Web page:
163. We acknowledge that many data holders already have systems or processes in place for dealing with secondary users and note that these will be considered during the designation process. This will help ensure that as many types of customers as possible can benefit from regulated consumer data services.

Electronic system

164. Clause 26 of the draft law proposes that regulated data services must be provided electronically and in the way prescribed by the regulations and standards. This is a core requirement of the draft law – ensuring that data is exchanged efficiently, securely, and with standard formats and safeguards.

165. The draft law provides for a broad range of matters which the rules and standards may cover, however not all of them will require a standard or a rule to be created in the first instance. Security of the exchange process, and standard formats will, however, be essential.

Reasons to refuse access to customer data or to carry out an action

166. The draft law proposes that if a customer or an accredited requestor makes a valid request for designated customer data, or to perform an action, then this must be provided or performed.

167. We would like feedback on how best to align this requirement with existing obligations and safeguards:

  • Regarding automated access to customer data, existing practices and protections in the Privacy Act allow access to data to be refused in some cases, including but not limited to if the data holder has reasonable grounds to believe that the request is made under the threat of physical or mental harm (section 57(b) of the Privacy Act) or if the disclosure of the information would cause harm to an individual (in the categories set out in section 49 of the Privacy Act).
  • Regarding the performance of an action, existing practices and common contract terms which allow the refusal to act on instructions where they have good reason to do so, such as where there is a risk of fraud.

Question 23: Do you think it is appropriate that the draft law does not allow a data holder to decline a valid request?

Question 24: How do automated data services currently address considerations for refusing access to data, such as on grounds in sections 49 and 57(b) of the Privacy Act?

Part 3: Protections

168. Part 3 of the draft law includes the key safeguards which should be part of customer data exchange in any sector. These include the requirement for customer consent, the ability for customers to easily view and withdraw consent, the requirement for authentication of customers’ identity and for certain notifications. They also include the following, which are discussed in more detail below:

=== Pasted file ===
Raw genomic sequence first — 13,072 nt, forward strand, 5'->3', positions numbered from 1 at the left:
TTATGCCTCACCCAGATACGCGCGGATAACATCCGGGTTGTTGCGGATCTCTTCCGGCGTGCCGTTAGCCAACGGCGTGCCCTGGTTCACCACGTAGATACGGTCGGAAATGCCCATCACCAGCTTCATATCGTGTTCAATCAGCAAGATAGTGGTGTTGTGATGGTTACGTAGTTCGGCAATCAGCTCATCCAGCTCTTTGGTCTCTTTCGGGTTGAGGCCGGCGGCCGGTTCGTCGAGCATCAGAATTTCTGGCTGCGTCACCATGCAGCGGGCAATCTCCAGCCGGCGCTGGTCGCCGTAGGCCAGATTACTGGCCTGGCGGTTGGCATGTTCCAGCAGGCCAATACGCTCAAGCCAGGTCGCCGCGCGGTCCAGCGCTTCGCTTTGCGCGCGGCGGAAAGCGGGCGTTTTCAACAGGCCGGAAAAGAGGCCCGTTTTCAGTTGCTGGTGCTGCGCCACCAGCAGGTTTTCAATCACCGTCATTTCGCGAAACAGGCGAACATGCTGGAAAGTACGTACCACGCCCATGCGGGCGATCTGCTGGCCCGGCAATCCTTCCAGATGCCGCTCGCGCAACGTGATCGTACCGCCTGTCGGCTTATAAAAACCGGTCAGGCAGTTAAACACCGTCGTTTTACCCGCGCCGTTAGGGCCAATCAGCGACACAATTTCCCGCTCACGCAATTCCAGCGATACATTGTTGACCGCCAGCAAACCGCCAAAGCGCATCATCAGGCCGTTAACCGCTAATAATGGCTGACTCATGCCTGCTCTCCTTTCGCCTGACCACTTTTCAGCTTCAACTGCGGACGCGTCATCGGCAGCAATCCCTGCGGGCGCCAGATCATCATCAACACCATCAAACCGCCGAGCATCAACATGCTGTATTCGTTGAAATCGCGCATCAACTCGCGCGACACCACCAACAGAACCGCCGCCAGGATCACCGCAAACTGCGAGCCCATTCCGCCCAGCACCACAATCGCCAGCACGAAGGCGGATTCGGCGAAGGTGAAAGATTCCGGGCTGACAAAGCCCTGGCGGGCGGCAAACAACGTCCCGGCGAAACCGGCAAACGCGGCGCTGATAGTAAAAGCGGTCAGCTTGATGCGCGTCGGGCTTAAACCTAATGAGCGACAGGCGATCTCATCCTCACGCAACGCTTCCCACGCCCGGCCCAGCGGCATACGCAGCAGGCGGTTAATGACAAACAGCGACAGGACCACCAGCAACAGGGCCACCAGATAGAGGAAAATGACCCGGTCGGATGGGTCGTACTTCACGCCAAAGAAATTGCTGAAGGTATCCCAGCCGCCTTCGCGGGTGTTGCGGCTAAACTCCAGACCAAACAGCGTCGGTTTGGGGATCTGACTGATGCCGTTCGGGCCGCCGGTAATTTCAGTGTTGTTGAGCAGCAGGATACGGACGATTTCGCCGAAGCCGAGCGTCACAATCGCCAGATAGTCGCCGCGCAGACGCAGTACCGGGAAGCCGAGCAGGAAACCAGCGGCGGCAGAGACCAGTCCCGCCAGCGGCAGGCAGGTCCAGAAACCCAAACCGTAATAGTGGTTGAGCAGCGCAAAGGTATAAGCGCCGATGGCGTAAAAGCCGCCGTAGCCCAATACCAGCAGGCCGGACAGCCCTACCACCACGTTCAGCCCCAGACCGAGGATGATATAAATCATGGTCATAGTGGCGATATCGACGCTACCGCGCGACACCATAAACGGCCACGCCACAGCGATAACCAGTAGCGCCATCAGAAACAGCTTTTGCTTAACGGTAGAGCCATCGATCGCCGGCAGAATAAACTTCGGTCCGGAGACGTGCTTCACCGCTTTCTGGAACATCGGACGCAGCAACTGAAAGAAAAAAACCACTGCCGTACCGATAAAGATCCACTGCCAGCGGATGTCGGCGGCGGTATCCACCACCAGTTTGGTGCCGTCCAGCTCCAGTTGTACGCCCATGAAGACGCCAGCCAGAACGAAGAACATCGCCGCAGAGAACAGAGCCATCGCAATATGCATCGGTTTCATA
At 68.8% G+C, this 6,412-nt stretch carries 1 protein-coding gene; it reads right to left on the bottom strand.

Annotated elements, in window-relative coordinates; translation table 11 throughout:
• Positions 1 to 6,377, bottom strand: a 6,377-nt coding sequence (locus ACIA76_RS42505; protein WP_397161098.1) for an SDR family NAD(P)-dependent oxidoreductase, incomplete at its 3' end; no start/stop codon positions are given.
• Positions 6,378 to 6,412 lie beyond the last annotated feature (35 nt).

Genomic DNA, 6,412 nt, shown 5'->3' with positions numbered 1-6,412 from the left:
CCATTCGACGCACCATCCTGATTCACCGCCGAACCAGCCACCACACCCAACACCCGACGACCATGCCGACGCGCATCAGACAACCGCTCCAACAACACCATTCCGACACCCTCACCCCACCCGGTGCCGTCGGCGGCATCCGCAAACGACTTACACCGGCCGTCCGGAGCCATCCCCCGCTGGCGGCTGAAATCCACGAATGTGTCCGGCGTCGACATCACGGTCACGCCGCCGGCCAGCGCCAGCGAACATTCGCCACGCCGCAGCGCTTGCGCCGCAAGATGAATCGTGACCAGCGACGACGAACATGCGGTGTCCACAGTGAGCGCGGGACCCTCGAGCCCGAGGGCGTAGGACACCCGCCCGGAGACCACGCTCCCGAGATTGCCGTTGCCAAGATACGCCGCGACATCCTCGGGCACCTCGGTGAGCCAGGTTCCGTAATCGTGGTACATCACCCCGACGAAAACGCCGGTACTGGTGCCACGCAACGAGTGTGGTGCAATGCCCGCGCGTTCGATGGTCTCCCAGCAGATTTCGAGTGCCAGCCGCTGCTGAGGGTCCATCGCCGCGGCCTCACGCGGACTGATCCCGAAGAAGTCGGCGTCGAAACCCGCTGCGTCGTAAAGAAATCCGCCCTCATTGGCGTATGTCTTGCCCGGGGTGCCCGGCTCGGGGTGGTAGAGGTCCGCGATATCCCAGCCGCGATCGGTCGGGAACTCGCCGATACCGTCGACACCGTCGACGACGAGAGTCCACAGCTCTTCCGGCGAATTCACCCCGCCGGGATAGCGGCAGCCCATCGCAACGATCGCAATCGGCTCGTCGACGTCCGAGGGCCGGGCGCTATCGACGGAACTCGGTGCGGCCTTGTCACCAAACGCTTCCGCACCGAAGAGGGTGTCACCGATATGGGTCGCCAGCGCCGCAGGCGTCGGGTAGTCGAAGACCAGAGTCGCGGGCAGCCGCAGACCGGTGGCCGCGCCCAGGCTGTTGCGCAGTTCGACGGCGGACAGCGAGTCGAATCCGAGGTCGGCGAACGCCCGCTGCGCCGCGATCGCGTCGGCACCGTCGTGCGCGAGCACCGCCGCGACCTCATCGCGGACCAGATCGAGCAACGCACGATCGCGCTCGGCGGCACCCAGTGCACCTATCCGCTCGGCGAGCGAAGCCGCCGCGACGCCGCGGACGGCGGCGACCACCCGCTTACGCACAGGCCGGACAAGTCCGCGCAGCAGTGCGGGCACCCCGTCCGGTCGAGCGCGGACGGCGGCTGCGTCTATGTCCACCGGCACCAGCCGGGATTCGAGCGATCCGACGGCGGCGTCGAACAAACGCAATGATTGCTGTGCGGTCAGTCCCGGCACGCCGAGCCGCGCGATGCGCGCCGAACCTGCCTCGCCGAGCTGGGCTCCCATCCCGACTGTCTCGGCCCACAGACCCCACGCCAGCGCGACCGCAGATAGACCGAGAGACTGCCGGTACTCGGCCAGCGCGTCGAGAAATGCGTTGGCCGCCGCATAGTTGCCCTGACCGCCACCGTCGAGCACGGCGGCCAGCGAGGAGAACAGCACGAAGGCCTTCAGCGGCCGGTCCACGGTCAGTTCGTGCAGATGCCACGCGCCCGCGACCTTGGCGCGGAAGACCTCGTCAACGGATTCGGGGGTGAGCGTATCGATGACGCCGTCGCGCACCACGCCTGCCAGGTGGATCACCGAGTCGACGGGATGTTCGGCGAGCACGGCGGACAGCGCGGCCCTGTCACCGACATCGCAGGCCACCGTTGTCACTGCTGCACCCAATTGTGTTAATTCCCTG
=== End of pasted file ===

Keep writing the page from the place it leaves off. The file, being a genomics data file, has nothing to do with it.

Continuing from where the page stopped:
• record keeping
  • customer data policy
  • complaints.

Data holders and accredited requestors must keep certain records

169. The draft law provides that a data holder and accredited requestors must keep records of a range of matters.

170. The purpose of these record keeping requirements is to enable monitoring of data holder and accredited requestor compliance, to support enforcement. For example, in the event of a reported breach MBIE or the Privacy Commissioner could request these records as part of their investigation. If this record keeping requirement requires the development of new systems and storage we expect it would incur compliance costs, however, we also consider that record keeping would improve consumer protection and trust in the system.

171. We note that the provisions do not require the storage of the customer information itself. The draft law proposes that records must be kept by data holders and accredited requestors for five years.

Question 25: Are the proposed record keeping requirements in the draft law well targeted to enabling monitoring and enforcement? Are there more efficient or effective record keeping requirements to this end?

Data holders and accredited requestors must have customer data policy

172. The draft law requires data holders and accredited requestors to develop, publish, implement and maintain policies relating to customer, product and action requests.

173. These policies are intended to help customers choose whether to do business with a data holder or accredited requestor based on how customer data is managed. We think customers will want to know the following:

  • For both data holders and accredited requestors:
    • how a customer can complain about compliance with obligations in the Bill